Wednesday, March 25, 2015
I had some plans fall together this past weekend that allowed me to spend a couple of days floating one of my favorite waters with a couple of good friends. I originally signed up for a spey casting class on one of the local tailwaters that required me to be in the Springfield area on Saturday morning for the better part of the day and wasn't sure what I was going to do with the rest of my weekend after that. After trading texts and discussing current water levels with a good friend ,the decision was made to head a little further South when I got done and meet up with a couple of buddies and get in one last streamer trout trip of the season.
I headed South early Saturday morning so I could be at River Run Outfitters flyshop in Branson by 8:30.
Since acquiring an 11'6" switch rod earlier this year I've played around with it a few times but decided that I really needed some expert instruction to get the most out of my casting. When I saw that River Run was offering a half day casting class for a reasonable price I couldn't pass on the opportunity.
We started off with a liitle bit of education on the history of spey casting and then jumped right into the equipment itself and proper line set-up. This was one of the things I really wanted to learn more about , line selection for a switch or spey rod is much more difficult than just picking up a 5 weight floating line for your standard single hander. After about an hour of classroom we headed down to the river for some on the water casting lessons.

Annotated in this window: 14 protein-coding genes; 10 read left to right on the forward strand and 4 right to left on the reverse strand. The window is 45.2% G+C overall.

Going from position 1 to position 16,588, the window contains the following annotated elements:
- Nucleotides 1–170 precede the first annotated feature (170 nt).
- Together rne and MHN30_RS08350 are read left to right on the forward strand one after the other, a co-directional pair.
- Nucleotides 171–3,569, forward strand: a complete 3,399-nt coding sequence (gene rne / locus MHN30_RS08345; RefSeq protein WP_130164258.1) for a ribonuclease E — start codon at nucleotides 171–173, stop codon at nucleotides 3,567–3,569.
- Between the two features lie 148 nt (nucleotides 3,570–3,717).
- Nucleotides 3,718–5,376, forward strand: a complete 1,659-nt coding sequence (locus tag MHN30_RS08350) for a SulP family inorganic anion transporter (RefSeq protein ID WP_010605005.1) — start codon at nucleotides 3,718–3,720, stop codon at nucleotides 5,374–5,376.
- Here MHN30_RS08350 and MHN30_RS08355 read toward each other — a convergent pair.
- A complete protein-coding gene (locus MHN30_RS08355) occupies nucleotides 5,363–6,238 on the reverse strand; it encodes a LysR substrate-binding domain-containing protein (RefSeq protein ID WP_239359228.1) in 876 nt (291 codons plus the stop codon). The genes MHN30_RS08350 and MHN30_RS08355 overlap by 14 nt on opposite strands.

We learned four different spey casts which we were told would cover most any situation we encountered on the river when actually fishing. Once I was shown the basic casting movements and began practicing on my own it all came to me pretty easily. I'm not saying it was pretty by any means , but at least I was able to perform all of the casts relatively well in a short time. As with everything else , the only way to get better is practice. The instructor , Jim Haeck , is a great guy and knowledgeable in all aspects of spey fishing. He was from Michigan where he used spey rods a good part of the year while chasing steelhead , salmon and brown trout on his home waters. What impressed me most about the class was that Jim based it on what he thought would give us the most benefit when actually fishing. It wasn't so much about perfect loops and pretty casts , but instead more focused on the basics needed to utilize the spey cast to your advantage while pursuing your favorite quarry on the river. All in all it was a great learning experience and well worth what it cost me to attend.
We finished up about 2:00 that afternoon and after grabbing a quick bite to eat in town I headed on South to my final destination. The guys were still on the river when I arrived at camp so I set up my tent and played around with some gear while I waited on them to finish their float. Just as I was sitting down to pop the top on my first beer of the afternoon I saw Chance and Cory coming around the river bend up above camp ,perfect timing. After beaching the drifter we talked about how the days fishing had went and quickly came to the conclusion that we still had enough daylight left to run a shuttle and get in another short float before dinner. Needless to say , after a morning of casting practice I was ready for some actual fishing.